Once we begin getting familiar with using our body as a yes/no compass, and we can drop into that space as needed, we have shifted into using our intuition over our thinking. From here, we then do something that normally doesn’t come naturally to INFJ writers, and that’s to zoom in instead of zoom out. We start with something that we’re getting a strong yes on—a story we really want to write or a memory we want to put down on paper—and then we zoom in so that we can see only the next little bit that is calling for us to work on it. This might be just a fragment of a scene, or we may even be unclear on how this little bit will unfold when we start writing. That’s okay, and actually even more helpful, as it allows us to write into a space that is open-ended and filled with possibility.

I strongly recommend INFJ writers write that next little bit and then do not reread it. The absolute worst time for a writer to reread their stuff is immediately after they have finished writing. I don’t know the scientific reason for this, but after many years of writing experience, I know this is true. You will never see so many flaws in your writing as you do when you read it right after you just finished writing it. The best thing you can do is not reread at all, and put it away somewhere that you can’t see it. Then move on. Give yourself a break for the rest of the day and get involved in something else that will take your mind off it.

It’s most helpful for INFJ writers, especially those who are in the sloppy first draft stage, to stay as zoomed in as they can during this phase. This is hard to do, because anxiety is an almost constant companion for the INFJ, and every time we get anxious, we will want to zoom out again to get that big picture as a way to self-soothe, because this is what we do in most of our life, not just the writing side of it. Whenever an INFJ feels anxious about a situation we will push all our energy up into our heads, start overthinking like crazy, and then try to escape by jumping into the future and throwing all our energy into that future time.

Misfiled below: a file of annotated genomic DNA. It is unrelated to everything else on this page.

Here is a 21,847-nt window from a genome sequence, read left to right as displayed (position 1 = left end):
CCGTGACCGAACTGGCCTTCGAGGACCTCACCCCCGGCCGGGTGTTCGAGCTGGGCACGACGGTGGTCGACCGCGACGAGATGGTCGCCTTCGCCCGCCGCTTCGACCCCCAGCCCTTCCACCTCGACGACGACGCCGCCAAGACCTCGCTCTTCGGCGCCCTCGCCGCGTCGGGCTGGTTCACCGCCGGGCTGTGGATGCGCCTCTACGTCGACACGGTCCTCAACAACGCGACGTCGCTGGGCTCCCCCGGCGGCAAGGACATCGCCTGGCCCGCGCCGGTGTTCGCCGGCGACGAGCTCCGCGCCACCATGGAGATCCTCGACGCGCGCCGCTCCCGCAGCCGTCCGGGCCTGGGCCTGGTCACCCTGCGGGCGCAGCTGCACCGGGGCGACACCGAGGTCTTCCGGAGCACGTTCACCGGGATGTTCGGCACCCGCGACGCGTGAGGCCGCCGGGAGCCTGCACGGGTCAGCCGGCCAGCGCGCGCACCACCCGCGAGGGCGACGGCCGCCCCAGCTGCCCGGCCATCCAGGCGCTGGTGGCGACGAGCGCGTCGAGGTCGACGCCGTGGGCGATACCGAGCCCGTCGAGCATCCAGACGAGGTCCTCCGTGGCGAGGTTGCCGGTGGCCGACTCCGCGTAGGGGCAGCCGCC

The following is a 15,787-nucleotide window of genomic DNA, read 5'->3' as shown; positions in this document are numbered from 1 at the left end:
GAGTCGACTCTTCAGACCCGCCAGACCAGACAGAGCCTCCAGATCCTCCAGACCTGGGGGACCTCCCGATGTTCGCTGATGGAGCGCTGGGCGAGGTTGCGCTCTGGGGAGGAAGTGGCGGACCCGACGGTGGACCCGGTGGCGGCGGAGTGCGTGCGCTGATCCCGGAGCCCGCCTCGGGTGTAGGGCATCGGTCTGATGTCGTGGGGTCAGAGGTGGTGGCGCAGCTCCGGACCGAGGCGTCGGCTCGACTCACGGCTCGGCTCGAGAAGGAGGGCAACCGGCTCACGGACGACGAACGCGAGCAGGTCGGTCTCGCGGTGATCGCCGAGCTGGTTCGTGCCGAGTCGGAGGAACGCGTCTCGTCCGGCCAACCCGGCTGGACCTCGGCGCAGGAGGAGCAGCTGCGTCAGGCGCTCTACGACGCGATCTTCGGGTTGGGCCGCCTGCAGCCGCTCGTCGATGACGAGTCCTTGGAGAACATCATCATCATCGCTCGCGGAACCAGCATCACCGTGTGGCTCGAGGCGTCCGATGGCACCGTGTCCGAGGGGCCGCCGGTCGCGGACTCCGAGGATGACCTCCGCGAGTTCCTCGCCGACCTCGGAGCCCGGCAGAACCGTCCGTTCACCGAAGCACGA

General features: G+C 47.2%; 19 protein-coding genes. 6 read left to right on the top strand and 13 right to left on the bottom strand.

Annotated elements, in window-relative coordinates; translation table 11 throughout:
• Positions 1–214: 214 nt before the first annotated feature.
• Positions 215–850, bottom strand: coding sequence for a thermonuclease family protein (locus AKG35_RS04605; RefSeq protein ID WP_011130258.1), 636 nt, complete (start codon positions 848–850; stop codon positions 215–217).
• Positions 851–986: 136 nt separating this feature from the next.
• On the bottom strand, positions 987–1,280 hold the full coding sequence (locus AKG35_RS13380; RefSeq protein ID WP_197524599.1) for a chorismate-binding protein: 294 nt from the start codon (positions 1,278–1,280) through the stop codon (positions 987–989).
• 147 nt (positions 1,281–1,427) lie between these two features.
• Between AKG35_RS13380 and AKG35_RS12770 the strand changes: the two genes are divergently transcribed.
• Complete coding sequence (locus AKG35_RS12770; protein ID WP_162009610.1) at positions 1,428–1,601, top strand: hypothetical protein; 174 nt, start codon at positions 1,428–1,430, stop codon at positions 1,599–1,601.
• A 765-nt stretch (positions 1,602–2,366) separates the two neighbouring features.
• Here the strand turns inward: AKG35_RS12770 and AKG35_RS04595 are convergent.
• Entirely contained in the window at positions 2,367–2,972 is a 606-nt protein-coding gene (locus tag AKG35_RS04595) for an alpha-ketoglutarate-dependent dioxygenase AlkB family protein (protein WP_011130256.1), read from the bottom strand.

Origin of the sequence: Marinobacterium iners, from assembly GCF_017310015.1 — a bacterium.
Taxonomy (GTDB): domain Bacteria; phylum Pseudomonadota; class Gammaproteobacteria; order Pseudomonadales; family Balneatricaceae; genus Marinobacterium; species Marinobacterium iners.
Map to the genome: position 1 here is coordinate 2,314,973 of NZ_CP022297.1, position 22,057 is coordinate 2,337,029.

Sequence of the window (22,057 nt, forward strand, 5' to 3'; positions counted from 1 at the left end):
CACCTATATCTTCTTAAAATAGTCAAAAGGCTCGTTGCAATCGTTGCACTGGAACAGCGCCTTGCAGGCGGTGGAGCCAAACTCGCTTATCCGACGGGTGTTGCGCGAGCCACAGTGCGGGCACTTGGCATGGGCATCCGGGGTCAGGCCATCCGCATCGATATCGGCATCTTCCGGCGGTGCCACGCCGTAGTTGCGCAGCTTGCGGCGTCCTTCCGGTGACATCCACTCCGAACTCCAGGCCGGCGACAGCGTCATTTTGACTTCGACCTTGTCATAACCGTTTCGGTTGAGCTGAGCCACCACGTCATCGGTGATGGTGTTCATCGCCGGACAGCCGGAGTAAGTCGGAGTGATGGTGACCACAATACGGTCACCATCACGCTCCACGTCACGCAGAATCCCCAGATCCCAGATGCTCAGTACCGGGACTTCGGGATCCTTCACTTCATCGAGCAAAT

However, you can’t actually do anything in the future, and this is very important for INFJ personality types to understand. When you are overthinking and projecting into the future, your mind is trapped in an illusion and you aren’t thinking clearly. The illusion is convincing you that you are increasing your safety by anticipating and preparing for future outcomes, but that’s not what’s happening at all. Instead, you are thought-looping. You are going around and around again, obsessively combing over the same options and squandering all your energy on getting nowhere. You are depleting yourself because, essentially, you are just throwing yourself at the walls of your mind over and over again until you’re bruised and bloody and then you mentally collapse.

The only location from where we can access our power, and work with any effectiveness, is the present moment. This is the place where we can take action, make decisions, move forward, and grow and evolve. To get into the present moment—especially with our writing—we must zoom in. We must tune into our body, acknowledge what feels right, and then focus only on the next little piece we need to write in order to move forward. We don’t need to see the entire big picture of the story, we don’t need to know how it ends, or what lessons it will convey to readers, or the overall theme or story arc. We just need to focus on the next little piece, and start there.

Incidentally, this process also works well with starting writing projects. I work with so many writers who become overwhelmed with starting a work, and I always see that it’s the same cycle that is going on with them. They’re trying to zoom out too far to get the big picture of the entire work and that’s sending them into paralysis about starting. Much of the time, in their mind, they’re telling themselves that they need to “just do it,” without truly examining what “just do it” means to them. When they slow down and begin to unpack this “just do it” statement it becomes apparent that just do “it” means “all of it.” Start it, write every scene of it, edit it, polish it, finish it.

This is way too much for the human brain to handle and it would honestly overwhelm any type of writer. The best writers know that you have to take things step by step, and day by day, or you’ll overwhelm yourself before you even get started. That’s why I always advise that INFJ writers shift from the “just do it” mindset to the “make a start” mindset. Make a start can mean anything. Write one page, write one paragraph, write one sentence, it doesn’t matter so long as you write something and you do your best to just make a start on the project. When you hold the intention of “making a start” you are also, again, leaving things open-ended and there is room for all sorts of possibilities to unfold. This is exactly where you want to be at the beginning of a project.

For INFJ writers who suffer from decision paralysis, the best thing you can do is slow down, move out of overthinking and into intuition via your own body cues, focus on the next little piece and only that, and then make a start on it. That’s it. Leave all the big-picture, perfectionistic, pushing and shoving kind of approaches behind and just start where you are, with one little piece.

Lauren Sapala is the author of The INFJ WriterThe INFJ Revolution, and the creator of Understanding Yourself as an INFJ Writer, an online video course for INFJ writers who struggle with traditional writing methods. You can get a free copy of her book on creative marketing for writers by signing up for her newsletter HERE.